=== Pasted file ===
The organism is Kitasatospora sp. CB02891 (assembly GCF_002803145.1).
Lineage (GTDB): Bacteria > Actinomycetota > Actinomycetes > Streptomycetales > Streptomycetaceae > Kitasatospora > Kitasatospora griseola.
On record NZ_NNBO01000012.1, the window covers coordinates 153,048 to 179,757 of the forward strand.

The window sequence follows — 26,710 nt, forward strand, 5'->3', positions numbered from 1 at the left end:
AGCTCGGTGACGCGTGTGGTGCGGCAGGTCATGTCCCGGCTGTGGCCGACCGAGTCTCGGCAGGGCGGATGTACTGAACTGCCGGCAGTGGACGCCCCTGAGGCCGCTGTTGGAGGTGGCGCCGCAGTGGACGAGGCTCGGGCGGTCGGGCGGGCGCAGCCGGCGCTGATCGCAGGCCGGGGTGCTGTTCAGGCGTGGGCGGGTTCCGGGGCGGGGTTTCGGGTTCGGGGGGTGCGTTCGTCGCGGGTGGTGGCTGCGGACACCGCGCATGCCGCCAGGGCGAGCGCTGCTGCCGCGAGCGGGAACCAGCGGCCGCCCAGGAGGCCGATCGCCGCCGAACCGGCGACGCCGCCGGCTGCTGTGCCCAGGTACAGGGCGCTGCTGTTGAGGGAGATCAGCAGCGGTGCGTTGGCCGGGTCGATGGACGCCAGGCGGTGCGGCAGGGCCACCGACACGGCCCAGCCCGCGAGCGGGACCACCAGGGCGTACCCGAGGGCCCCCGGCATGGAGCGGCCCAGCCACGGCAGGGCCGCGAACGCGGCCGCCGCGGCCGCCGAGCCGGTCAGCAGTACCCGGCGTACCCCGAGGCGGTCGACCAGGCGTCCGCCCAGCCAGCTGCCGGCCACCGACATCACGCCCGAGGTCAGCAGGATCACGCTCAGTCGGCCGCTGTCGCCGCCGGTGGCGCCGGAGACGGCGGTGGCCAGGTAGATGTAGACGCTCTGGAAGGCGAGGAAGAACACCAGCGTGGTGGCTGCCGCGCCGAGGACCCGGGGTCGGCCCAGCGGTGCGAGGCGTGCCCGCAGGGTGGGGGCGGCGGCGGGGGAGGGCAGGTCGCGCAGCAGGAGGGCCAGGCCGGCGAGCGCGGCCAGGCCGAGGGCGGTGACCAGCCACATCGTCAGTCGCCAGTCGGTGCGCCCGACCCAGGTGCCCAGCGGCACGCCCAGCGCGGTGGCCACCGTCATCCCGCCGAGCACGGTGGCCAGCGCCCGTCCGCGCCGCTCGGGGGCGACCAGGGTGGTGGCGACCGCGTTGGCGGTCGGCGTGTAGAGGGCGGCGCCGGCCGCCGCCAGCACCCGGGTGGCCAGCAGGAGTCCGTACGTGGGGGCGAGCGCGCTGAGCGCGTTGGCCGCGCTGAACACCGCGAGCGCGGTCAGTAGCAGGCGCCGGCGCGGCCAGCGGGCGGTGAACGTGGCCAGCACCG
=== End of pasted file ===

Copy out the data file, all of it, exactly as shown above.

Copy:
The organism is Kitasatospora sp. CB02891 (assembly GCF_002803145.1).
Lineage (GTDB): Bacteria > Actinomycetota > Actinomycetes > Streptomycetales > Streptomycetaceae > Kitasatospora > Kitasatospora griseola.
On record NZ_NNBO01000012.1, the window covers coordinates 153,048 to 179,757 of the forward strand.

The window sequence follows — 26,710 nt, forward strand, 5'->3', positions numbered from 1 at the left end:
AGCTCGGTGACGCGTGTGGTGCGGCAGGTCATGTCCCGGCTGTGGCCGACCGAGTCTCGGCAGGGCGGATGTACTGAACTGCCGGCAGTGGACGCCCCTGAGGCCGCTGTTGGAGGTGGCGCCGCAGTGGACGAGGCTCGGGCGGTCGGGCGGGCGCAGCCGGCGCTGATCGCAGGCCGGGGTGCTGTTCAGGCGTGGGCGGGTTCCGGGGCGGGGTTTCGGGTTCGGGGGGTGCGTTCGTCGCGGGTGGTGGCTGCGGACACCGCGCATGCCGCCAGGGCGAGCGCTGCTGCCGCGAGCGGGAACCAGCGGCCGCCCAGGAGGCCGATCGCCGCCGAACCGGCGACGCCGCCGGCTGCTGTGCCCAGGTACAGGGCGCTGCTGTTGAGGGAGATCAGCAGCGGTGCGTTGGCCGGGTCGATGGACGCCAGGCGGTGCGGCAGGGCCACCGACACGGCCCAGCCCGCGAGCGGGACCACCAGGGCGTACCCGAGGGCCCCCGGCATGGAGCGGCCCAGCCACGGCAGGGCCGCGAACGCGGCCGCCGCGGCCGCCGAGCCGGTCAGCAGTACCCGGCGTACCCCGAGGCGGTCGACCAGGCGTCCGCCCAGCCAGCTGCCGGCCACCGACATCACGCCCGAGGTCAGCAGGATCACGCTCAGTCGGCCGCTGTCGCCGCCGGTGGCGCCGGAGACGGCGGTGGCCAGGTAGATGTAGACGCTCTGGAAGGCGAGGAAGAACACCAGCGTGGTGGCTGCCGCGCCGAGGACCCGGGGTCGGCCCAGCGGTGCGAGGCGTGCCCGCAGGGTGGGGGCGGCGGCGGGGGAGGGCAGGTCGCGCAGCAGGAGGGCCAGGCCGGCGAGCGCGGCCAGGCCGAGGGCGGTGACCAGCCACATCGTCAGTCGCCAGTCGGTGCGCCCGACCCAGGTGCCCAGCGGCACGCCCAGCGCGGTGGCCACCGTCATCCCGCCGAGCACGGTGGCCAGCGCCCGTCCGCGCCGCTCGGGGGCGACCAGGGTGGTGGCGACCGCGTTGGCGGTCGGCGTGTAGAGGGCGGCGCCGGCCGCCGCCAGCACCCGGGTGGCCAGCAGGAGTCCGTACGTGGGGGCGAGCGCGCTGAGCGCGTTGGCCGCGCTGAACACCGCGAGCGCGGTCAGTAGCAGGCGCCGGCGCGGCCAGCGGGCGGTGAACGTGGCCAGCACCG